Happy Saturday all. I’m not quite twenty minutes back in the door from attending the Collingswood Book Festival. It’s been a long day – I haven’t gotten out of bed earlier than 8 am in a long damn time. (5:14 am this morning… /shudder). The weather was meh, which forced the festival inside, but I got a chance to meet a lot of people. All in all it was a blast.
Anyway, on to the subject at hand. I’ve decided to try this whole author interview thing out for the blog, and my first guinea pig is Dallas Mullican, author of A Coin for Charon. I want to extend my thanks to Dallas for participating, and wish him the best with his debut novel. I had the chance to read this book a little while ago, and it is quite good. (Review at the end of the interview)
A striking cover (by Dean Samed of Conzpiracy Digital Arts) sets the tone for this novel.
Gabriel isn’t murdering anyone―he’s saving them.
The media has dubbed him the Seraphim Killer. He believes the gods have charged him to release the chosen, those for whom life has become an unbearable torment. Gabriel feels their suffering—his hands burn, his skull thunders, his stomach clenches. Once they are free, he places coins on their eyes to pay Charon for passage into paradise.
Detective Marlowe Gentry has spent the past two years on the edge. The last serial killer he hunted murdered his wife before his eyes and left his young daughter a mute shell. Whenever she looks at him, her dead eyes push him farther into a downward spiral of pain and regret. He sees the Seraphim as an opportunity for revenge, a chance to forgive himself―or die trying.
Gabriel performs the gods’ work with increasing confidence, freeing the chosen from their misery. One day, the gods withdraw the blessing―a victim he was certain yearned for release still holds the spark of life. Stunned, he retreats into the night, questioning why the gods have abandoned a loyal servant. Without his calling, Gabriel is insignificant to the world around him.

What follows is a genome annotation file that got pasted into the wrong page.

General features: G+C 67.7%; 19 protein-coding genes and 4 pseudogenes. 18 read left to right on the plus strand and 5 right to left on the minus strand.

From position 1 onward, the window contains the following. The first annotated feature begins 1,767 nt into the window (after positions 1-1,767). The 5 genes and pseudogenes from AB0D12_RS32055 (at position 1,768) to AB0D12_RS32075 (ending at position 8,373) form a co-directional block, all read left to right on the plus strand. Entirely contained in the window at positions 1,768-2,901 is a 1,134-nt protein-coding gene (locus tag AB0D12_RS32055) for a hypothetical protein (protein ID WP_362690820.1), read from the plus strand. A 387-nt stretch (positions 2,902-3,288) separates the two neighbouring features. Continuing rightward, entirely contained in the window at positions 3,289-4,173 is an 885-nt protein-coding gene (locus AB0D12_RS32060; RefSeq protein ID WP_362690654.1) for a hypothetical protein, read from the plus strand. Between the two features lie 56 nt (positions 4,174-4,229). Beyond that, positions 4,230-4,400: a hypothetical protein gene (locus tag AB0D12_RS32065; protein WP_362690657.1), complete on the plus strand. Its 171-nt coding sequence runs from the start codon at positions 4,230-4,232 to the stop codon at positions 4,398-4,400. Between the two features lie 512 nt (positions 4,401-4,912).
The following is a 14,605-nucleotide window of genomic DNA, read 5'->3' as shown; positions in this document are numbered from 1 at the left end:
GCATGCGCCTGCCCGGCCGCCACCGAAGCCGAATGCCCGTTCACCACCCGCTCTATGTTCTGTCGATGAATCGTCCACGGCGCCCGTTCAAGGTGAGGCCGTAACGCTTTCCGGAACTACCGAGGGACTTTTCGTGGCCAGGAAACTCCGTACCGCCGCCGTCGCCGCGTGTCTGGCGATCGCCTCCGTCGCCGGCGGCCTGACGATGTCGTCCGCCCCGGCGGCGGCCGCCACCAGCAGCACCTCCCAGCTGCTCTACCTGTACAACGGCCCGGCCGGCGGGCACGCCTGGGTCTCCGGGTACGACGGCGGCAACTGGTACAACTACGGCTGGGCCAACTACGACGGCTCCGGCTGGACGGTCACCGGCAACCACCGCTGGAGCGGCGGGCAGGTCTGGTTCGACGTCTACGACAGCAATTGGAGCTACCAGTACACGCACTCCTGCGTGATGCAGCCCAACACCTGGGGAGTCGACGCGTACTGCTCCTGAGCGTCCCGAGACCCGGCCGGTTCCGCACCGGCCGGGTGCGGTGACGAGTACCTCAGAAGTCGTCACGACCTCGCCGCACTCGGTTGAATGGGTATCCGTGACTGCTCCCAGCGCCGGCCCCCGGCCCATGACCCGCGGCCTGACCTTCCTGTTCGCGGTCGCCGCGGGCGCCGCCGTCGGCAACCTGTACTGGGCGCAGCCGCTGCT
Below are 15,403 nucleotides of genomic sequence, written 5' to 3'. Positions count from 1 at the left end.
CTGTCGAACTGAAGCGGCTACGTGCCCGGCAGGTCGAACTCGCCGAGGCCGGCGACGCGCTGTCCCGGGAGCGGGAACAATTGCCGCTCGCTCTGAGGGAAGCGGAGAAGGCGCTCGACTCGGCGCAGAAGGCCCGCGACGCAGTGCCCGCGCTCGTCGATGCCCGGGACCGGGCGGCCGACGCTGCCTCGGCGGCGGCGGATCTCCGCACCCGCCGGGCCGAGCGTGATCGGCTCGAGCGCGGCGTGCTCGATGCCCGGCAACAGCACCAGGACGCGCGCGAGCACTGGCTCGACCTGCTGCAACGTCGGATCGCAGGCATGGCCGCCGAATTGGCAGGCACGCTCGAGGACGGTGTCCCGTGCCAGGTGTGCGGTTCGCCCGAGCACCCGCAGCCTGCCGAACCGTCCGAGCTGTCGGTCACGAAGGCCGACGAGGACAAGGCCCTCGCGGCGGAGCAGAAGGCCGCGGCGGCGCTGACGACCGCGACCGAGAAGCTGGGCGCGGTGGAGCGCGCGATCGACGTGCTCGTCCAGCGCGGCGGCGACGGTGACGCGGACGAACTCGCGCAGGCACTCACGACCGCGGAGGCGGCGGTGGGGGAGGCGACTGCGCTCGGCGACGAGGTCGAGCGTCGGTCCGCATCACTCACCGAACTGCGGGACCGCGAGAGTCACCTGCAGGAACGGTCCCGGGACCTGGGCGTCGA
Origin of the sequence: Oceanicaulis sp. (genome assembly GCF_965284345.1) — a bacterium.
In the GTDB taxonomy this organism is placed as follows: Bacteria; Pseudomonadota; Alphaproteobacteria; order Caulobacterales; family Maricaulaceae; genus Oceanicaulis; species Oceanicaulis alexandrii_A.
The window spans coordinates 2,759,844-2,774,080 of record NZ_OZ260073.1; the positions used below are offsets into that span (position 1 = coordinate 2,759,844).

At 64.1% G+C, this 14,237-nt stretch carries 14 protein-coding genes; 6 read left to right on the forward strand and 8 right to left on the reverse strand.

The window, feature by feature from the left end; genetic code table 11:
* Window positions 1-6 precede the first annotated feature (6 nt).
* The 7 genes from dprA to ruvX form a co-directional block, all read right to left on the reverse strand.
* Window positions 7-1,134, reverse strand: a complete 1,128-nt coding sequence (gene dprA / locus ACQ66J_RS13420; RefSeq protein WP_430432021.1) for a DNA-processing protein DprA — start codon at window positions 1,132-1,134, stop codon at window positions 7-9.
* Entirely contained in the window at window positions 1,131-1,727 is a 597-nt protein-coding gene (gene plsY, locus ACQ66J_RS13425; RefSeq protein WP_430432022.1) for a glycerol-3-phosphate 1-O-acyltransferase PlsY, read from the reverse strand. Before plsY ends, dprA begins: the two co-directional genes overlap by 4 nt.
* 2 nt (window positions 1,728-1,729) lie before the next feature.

He will do anything to keep that from happening.
- How long have you been writing and why/how did you decide to write a novel?
I spent 20 years as a singer in bands. Once stint strutting about a stage ended, I needed a new creative outlet. I received BA’s in English and Philosophy and decided I should put all those student loans to some kind of use. I’ve always written—lyrics, short stories, poems—since I was young, so after music I simply focused on writing full time. I doodled at a novel off and on over many years and finally finished it up. It wasn’t great. Some good ideas, but I had a long way to go with structure, dialogue, pacing, you know, the little things. I learned a ton through the process and continued to develop my voice and hone my technical skills.
- What books would you consider your strongest influences?
There are different phases that have influenced me over the years, and all remain firmly lodged in the ol’ noodle, coming out at various times. King, Barker, and McCammon from my earlier years. Poe, Lovecraft, F. Paul Wilson, Brain Lumley, from high school. Faulkner, Fitzgerald, Gabriel Garcia Marquez on the literary side from college, and on the philosophical side, Nietzsche, Kierkegaard, Sartre, Kafka, and Dostoevsky. More recent authors who have influenced me would be Steven Erikson, Neil Gaiman, and Thomas Harris.
- What genre of novel do you enjoy most to read? To write?
In reading, I mostly read philosophy and classical lit, but I do enjoy epic fantasy with a dark side like Erikson, Martin, Joe Abercrombie, Brent Weeks, Scott Lynch and others. In writing, I like themes with a dash of horror, but horror that takes place in the mind, which I find to be the most disturbing and frightening. I enjoy writing dark fantasy and developing new worlds and new mythologies. I don’t like to be restricted by genre, but delve into a wide array of styles and subject, yet always on the darker side of things.
- Tell us a bit about A Coin for Charon.
The novel follows four main characters who are either haunted by pasts they can’t escape, or presently dealing with problems that seem beyond their ability to cope with. The murders of a serial killer in the city cause theirs lives to collide in a myriad of ways. Gabriel, the killer, is targeting victims who are deeply depressed and/or suicidal. He believes the gods have called him to end their suffering and usher them into paradise. The novel examines how our pasts and experiences define us, and to a great extent, dictate what we do.
- What inspired A Coin for Charon, are any of the characters based on real people or events?